Carl Jacobsen was one of the owners of the Carlsberg brewing company and a philanthropist and art collector. He donated the Little Mermaid statue that has become one of Copenhagen’s symbols and also gave the city this excellent art collection. It is well presented and well worth a visit.
The Ny Carlsberg Glyptotek is in a classical-style building across the street from Tivoli Gardens. It is filled with art ranging from ancient Rome, Greece, and Egypt to more modern sculpture, including a great deal by Rodin and Degas. There is also a fair amount of classical-style sculpture by Danish sculptor Bertel Thorvaldsen, who worked primarily in the early 1800s and has his own museum in the city.
When you come into the Ny Carlsberg Glyptotek you quickly enter an attractive 3-story atrium conservatory that itself contains fountains and other sculptures. The atrium is designed to draw you into the galleries on the sides by glimpses of dramatic art. There is a nice café and gift shop in one corner.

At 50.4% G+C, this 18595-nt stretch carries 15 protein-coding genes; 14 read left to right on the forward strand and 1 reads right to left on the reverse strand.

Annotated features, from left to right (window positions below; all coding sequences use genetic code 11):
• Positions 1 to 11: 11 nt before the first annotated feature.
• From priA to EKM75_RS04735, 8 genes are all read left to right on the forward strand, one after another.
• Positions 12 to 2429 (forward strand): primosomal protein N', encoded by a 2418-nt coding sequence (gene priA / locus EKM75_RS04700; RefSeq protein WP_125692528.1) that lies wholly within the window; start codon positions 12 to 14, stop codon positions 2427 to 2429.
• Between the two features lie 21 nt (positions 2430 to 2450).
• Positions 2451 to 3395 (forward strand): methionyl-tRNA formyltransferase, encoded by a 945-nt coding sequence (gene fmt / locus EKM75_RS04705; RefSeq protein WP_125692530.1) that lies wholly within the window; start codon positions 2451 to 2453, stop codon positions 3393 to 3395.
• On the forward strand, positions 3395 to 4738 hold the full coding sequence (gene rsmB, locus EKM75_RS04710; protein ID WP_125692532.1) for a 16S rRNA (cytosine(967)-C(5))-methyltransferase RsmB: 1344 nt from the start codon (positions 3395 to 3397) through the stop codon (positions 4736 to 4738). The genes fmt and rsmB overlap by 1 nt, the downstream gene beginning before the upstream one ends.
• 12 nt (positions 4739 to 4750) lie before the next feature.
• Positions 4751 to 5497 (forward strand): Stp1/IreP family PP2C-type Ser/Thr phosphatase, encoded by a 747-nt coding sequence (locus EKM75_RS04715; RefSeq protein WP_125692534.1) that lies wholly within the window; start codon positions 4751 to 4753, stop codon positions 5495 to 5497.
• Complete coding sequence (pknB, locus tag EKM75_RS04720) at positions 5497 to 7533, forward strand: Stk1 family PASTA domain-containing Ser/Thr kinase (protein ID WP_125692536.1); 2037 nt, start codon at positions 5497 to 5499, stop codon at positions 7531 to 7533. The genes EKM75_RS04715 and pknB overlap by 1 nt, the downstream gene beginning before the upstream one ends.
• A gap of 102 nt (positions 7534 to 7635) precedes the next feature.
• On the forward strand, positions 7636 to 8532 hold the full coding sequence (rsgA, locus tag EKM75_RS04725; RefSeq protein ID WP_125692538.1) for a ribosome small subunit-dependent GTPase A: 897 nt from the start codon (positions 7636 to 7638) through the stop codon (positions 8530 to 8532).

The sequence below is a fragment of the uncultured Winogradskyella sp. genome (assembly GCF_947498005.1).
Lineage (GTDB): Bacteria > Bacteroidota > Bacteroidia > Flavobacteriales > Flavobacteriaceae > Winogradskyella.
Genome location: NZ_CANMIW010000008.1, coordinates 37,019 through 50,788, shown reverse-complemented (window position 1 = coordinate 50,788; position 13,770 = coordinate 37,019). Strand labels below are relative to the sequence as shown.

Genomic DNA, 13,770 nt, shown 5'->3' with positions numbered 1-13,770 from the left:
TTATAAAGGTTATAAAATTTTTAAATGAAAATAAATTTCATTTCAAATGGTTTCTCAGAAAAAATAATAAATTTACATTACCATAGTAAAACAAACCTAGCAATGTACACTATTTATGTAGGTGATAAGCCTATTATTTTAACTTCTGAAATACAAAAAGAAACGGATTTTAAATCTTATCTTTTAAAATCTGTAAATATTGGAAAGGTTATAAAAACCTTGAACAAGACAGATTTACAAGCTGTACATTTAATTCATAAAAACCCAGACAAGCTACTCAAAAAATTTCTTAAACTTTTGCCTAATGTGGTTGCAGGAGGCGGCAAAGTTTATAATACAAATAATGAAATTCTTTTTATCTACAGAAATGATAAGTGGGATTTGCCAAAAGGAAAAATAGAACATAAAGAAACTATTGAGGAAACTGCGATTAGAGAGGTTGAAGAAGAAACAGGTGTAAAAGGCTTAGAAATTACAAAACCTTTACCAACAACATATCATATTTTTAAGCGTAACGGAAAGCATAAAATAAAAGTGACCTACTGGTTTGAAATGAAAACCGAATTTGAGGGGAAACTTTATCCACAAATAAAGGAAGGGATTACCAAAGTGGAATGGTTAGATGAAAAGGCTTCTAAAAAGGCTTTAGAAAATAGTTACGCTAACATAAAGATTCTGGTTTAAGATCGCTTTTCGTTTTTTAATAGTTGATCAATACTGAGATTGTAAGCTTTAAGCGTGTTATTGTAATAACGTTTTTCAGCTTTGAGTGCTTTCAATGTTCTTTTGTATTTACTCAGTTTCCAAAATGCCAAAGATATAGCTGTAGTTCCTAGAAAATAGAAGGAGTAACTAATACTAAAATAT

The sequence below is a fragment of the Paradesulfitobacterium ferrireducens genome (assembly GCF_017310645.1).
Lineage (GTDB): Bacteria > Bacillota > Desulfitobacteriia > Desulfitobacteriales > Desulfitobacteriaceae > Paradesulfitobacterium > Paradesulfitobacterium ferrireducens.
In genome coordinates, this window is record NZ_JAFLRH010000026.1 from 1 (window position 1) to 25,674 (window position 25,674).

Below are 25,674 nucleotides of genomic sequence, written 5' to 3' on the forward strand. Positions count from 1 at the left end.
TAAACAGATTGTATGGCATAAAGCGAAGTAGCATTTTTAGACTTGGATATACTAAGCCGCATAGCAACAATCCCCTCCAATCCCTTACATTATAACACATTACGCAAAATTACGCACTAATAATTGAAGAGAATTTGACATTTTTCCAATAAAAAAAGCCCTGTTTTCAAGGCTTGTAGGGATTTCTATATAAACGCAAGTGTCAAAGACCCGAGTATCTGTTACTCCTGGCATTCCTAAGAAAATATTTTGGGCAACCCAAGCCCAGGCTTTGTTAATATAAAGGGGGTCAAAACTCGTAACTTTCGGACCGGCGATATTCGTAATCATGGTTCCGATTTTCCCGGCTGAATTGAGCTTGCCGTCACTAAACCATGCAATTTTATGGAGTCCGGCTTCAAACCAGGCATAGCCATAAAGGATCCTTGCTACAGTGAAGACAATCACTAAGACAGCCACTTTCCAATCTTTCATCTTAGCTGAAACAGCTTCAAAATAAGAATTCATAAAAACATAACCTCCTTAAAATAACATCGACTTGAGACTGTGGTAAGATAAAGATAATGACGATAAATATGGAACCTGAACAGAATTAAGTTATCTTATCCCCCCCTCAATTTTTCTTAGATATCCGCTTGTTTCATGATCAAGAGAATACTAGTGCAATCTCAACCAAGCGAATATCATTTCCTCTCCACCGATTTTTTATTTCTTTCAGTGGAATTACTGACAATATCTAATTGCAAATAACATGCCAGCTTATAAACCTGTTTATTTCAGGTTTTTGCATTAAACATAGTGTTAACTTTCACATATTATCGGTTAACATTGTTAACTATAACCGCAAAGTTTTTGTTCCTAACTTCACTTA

It would be difficult to list all of the wonderful pieces here, but it’s well worth a stroll through the galleries. It’s all well-marked and there are ready English translations where needed. Some pieces are true masterpieces, others are important historically, and others are more thought-provoking.. One of my favorites was a study of the same model from a day in June, 1833 by four different Danish artists side by side, along with different samples of each artists’ work. None of the artists is a household name (at least in the United States), but each is very good.
One of our favorite displays was of dozens of carved stone noses used to repair statues whose noses had broken off. We went around afterwards and found several busts that had obviously taken advantage of this kind of fix.
The paintings and sculpture are well marked and they have helpful information in both English and Danish in many rooms.
We greatly enjoyed our time here, but like any art museum it may be hard to take in all at once. We spent about 2 hours here, plus a little time in the café, and then went onto more outdoor activities. I would gladly go back again.
One note: While we were there they were renovating the part of the Impressionist art area (including several French artists, as well as Van Gogh), which was closed. If those galleries are important to you it might make sense to check to see if they are open yet.
Hoist a Carlsburg after you’ve visited to thank the family for this unique gift. We did.
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